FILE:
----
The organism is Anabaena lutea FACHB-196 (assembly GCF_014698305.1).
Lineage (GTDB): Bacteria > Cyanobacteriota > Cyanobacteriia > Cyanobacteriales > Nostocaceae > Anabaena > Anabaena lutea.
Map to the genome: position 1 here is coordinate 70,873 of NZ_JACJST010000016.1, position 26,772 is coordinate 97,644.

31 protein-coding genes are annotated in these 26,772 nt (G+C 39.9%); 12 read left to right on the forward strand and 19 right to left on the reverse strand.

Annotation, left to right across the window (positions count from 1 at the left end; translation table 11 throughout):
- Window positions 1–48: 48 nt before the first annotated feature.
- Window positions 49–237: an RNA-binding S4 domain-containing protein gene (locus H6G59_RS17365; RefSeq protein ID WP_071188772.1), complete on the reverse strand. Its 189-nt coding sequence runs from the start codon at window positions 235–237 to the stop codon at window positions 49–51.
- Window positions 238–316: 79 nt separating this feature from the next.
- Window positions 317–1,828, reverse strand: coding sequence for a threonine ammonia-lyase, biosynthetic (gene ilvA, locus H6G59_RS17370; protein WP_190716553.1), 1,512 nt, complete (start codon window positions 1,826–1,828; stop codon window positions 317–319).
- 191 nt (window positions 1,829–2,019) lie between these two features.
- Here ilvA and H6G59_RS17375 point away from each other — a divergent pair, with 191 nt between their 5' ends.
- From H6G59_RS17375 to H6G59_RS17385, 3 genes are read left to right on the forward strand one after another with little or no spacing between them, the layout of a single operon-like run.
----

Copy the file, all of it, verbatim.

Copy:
The organism is Anabaena lutea FACHB-196 (assembly GCF_014698305.1).
Lineage (GTDB): Bacteria > Cyanobacteriota > Cyanobacteriia > Cyanobacteriales > Nostocaceae > Anabaena > Anabaena lutea.
Map to the genome: position 1 here is coordinate 70,873 of NZ_JACJST010000016.1, position 26,772 is coordinate 97,644.

31 protein-coding genes are annotated in these 26,772 nt (G+C 39.9%); 12 read left to right on the forward strand and 19 right to left on the reverse strand.

Annotation, left to right across the window (positions count from 1 at the left end; translation table 11 throughout):
- Window positions 1–48: 48 nt before the first annotated feature.
- Window positions 49–237: an RNA-binding S4 domain-containing protein gene (locus H6G59_RS17365; RefSeq protein ID WP_071188772.1), complete on the reverse strand. Its 189-nt coding sequence runs from the start codon at window positions 235–237 to the stop codon at window positions 49–51.
- Window positions 238–316: 79 nt separating this feature from the next.
- Window positions 317–1,828, reverse strand: coding sequence for a threonine ammonia-lyase, biosynthetic (gene ilvA, locus H6G59_RS17370; protein WP_190716553.1), 1,512 nt, complete (start codon window positions 1,826–1,828; stop codon window positions 317–319).
- 191 nt (window positions 1,829–2,019) lie between these two features.
- Here ilvA and H6G59_RS17375 point away from each other — a divergent pair, with 191 nt between their 5' ends.
- From H6G59_RS17375 to H6G59_RS17385, 3 genes are read left to right on the forward strand one after another with little or no spacing between them, the layout of a single operon-like run.